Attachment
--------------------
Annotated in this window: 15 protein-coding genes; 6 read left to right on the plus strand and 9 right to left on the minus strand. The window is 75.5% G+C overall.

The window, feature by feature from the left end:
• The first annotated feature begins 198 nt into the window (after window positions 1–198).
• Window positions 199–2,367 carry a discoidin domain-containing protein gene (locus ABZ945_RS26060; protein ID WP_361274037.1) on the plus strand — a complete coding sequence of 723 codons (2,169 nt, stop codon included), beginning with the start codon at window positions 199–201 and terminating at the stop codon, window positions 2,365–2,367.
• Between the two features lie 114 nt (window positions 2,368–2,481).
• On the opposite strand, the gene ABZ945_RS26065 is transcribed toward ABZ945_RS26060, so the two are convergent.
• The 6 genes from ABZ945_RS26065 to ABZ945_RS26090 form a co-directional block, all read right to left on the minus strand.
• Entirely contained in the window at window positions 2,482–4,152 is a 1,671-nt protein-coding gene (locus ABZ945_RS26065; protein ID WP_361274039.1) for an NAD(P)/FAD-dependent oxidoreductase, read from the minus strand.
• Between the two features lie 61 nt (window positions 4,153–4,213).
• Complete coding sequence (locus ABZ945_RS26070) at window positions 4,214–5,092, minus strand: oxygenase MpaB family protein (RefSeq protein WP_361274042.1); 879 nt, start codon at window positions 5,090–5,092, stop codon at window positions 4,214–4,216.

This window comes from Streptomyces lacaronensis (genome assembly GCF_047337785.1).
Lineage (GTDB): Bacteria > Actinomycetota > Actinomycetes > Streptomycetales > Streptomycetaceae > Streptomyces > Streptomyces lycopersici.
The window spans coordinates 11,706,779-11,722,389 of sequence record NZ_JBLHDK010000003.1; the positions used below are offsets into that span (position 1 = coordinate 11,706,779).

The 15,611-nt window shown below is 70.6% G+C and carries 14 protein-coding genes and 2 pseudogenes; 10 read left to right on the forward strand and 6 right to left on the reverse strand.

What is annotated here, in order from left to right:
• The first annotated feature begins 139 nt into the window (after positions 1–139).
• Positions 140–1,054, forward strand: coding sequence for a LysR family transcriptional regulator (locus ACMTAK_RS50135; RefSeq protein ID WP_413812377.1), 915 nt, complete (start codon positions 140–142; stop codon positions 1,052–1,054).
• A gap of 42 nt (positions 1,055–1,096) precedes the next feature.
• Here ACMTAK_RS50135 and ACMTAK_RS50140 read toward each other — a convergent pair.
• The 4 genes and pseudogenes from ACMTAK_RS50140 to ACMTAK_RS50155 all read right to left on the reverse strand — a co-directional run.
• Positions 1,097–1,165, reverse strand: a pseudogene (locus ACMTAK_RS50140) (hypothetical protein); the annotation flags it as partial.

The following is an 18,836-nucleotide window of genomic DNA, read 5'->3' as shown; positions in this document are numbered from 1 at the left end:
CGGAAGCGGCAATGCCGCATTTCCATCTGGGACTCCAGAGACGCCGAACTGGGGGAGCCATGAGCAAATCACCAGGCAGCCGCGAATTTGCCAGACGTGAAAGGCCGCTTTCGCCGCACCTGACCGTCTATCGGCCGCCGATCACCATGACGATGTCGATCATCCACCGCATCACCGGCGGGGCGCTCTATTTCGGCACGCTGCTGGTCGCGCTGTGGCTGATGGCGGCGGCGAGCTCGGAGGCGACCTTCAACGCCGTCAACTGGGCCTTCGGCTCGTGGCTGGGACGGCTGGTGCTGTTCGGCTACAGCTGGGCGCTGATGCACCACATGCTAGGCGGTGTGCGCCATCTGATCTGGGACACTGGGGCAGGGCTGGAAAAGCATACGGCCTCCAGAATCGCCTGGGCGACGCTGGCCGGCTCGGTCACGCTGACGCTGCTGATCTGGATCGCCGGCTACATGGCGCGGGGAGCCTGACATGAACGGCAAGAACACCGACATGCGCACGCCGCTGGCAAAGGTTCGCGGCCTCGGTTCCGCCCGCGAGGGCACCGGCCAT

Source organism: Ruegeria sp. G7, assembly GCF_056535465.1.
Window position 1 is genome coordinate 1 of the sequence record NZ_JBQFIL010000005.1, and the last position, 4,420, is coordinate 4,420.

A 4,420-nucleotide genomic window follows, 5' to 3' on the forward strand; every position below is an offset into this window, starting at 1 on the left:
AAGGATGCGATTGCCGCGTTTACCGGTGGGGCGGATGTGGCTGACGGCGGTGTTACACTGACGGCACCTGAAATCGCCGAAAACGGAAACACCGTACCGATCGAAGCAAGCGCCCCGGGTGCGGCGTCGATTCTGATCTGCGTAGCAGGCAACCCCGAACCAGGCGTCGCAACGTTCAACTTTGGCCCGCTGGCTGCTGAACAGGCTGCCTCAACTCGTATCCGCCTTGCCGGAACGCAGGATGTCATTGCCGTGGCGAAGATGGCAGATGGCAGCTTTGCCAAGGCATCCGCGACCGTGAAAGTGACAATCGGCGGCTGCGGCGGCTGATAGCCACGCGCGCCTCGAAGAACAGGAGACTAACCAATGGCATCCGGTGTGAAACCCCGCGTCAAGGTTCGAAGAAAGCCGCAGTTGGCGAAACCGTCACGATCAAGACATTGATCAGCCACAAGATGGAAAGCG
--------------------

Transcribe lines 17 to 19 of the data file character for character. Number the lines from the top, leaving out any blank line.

• Positions 140–1,054, forward strand: coding sequence for a LysR family transcriptional regulator (locus ACMTAK_RS50135; RefSeq protein ID WP_413812377.1), 915 nt, complete (start codon positions 140–142; stop codon positions 1,052–1,054).
• A gap of 42 nt (positions 1,055–1,096) precedes the next feature.
• Here ACMTAK_RS50135 and ACMTAK_RS50140 read toward each other — a convergent pair.